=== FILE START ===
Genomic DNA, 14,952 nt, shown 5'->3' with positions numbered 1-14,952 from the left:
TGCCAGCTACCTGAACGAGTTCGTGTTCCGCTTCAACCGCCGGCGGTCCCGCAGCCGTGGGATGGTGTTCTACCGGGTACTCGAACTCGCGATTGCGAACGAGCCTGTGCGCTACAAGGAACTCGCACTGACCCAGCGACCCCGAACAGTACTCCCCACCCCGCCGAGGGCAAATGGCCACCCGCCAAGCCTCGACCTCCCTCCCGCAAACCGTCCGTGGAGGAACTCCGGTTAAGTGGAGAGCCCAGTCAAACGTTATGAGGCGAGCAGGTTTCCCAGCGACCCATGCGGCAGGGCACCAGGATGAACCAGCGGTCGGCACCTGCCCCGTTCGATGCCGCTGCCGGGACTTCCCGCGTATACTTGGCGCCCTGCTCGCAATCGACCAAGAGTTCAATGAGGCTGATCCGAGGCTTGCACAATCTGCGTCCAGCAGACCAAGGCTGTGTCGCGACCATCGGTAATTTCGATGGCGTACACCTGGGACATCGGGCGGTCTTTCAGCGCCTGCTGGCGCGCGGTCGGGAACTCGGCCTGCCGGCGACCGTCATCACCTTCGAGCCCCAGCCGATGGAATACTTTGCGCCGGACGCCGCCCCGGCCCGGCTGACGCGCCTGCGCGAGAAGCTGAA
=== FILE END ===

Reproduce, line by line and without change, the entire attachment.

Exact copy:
Genomic DNA, 14,952 nt, shown 5'->3' with positions numbered 1-14,952 from the left:
TGCCAGCTACCTGAACGAGTTCGTGTTCCGCTTCAACCGCCGGCGGTCCCGCAGCCGTGGGATGGTGTTCTACCGGGTACTCGAACTCGCGATTGCGAACGAGCCTGTGCGCTACAAGGAACTCGCACTGACCCAGCGACCCCGAACAGTACTCCCCACCCCGCCGAGGGCAAATGGCCACCCGCCAAGCCTCGACCTCCCTCCCGCAAACCGTCCGTGGAGGAACTCCGGTTAAGTGGAGAGCCCAGTCAAACGTTATGAGGCGAGCAGGTTTCCCAGCGACCCATGCGGCAGGGCACCAGGATGAACCAGCGGTCGGCACCTGCCCCGTTCGATGCCGCTGCCGGGACTTCCCGCGTATACTTGGCGCCCTGCTCGCAATCGACCAAGAGTTCAATGAGGCTGATCCGAGGCTTGCACAATCTGCGTCCAGCAGACCAAGGCTGTGTCGCGACCATCGGTAATTTCGATGGCGTACACCTGGGACATCGGGCGGTCTTTCAGCGCCTGCTGGCGCGCGGTCGGGAACTCGGCCTGCCGGCGACCGTCATCACCTTCGAGCCCCAGCCGATGGAATACTTTGCGCCGGACGCCGCCCCGGCCCGGCTGACGCGCCTGCGCGAGAAGCTGAA